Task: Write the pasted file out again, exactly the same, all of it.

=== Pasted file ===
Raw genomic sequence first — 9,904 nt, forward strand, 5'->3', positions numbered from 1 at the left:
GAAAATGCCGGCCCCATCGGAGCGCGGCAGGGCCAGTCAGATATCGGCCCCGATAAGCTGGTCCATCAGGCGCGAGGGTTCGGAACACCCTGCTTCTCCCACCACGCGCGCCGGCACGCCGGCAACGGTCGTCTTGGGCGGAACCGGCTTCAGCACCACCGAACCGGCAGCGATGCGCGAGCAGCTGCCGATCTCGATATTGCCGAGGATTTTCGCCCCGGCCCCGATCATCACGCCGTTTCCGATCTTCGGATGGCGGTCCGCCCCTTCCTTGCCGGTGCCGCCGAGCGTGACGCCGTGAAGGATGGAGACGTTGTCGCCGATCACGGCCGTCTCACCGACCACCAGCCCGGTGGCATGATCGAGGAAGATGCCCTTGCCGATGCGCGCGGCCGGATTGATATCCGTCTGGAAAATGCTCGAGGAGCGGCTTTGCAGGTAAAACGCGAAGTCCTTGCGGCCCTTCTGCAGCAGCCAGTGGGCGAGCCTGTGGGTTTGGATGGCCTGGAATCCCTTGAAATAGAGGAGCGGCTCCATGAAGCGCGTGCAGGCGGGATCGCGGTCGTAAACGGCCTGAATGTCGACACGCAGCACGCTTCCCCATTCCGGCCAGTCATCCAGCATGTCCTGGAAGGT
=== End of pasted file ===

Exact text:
Raw genomic sequence first — 9,904 nt, forward strand, 5'->3', positions numbered from 1 at the left:
GAAAATGCCGGCCCCATCGGAGCGCGGCAGGGCCAGTCAGATATCGGCCCCGATAAGCTGGTCCATCAGGCGCGAGGGTTCGGAACACCCTGCTTCTCCCACCACGCGCGCCGGCACGCCGGCAACGGTCGTCTTGGGCGGAACCGGCTTCAGCACCACCGAACCGGCAGCGATGCGCGAGCAGCTGCCGATCTCGATATTGCCGAGGATTTTCGCCCCGGCCCCGATCATCACGCCGTTTCCGATCTTCGGATGGCGGTCCGCCCCTTCCTTGCCGGTGCCGCCGAGCGTGACGCCGTGAAGGATGGAGACGTTGTCGCCGATCACGGCCGTCTCACCGACCACCAGCCCGGTGGCATGATCGAGGAAGATGCCCTTGCCGATGCGCGCGGCCGGATTGATATCCGTCTGGAAAATGCTCGAGGAGCGGCTTTGCAGGTAAAACGCGAAGTCCTTGCGGCCCTTCTGCAGCAGCCAGTGGGCGAGCCTGTGGGTTTGGATGGCCTGGAATCCCTTGAAATAGAGGAGCGGCTCCATGAAGCGCGTGCAGGCGGGATCGCGGTCGTAAACGGCCTGAATGTCGACACGCAGCACGCTTCCCCATTCCGGCCAGTCATCCAGCATGTCCTGGAAGGT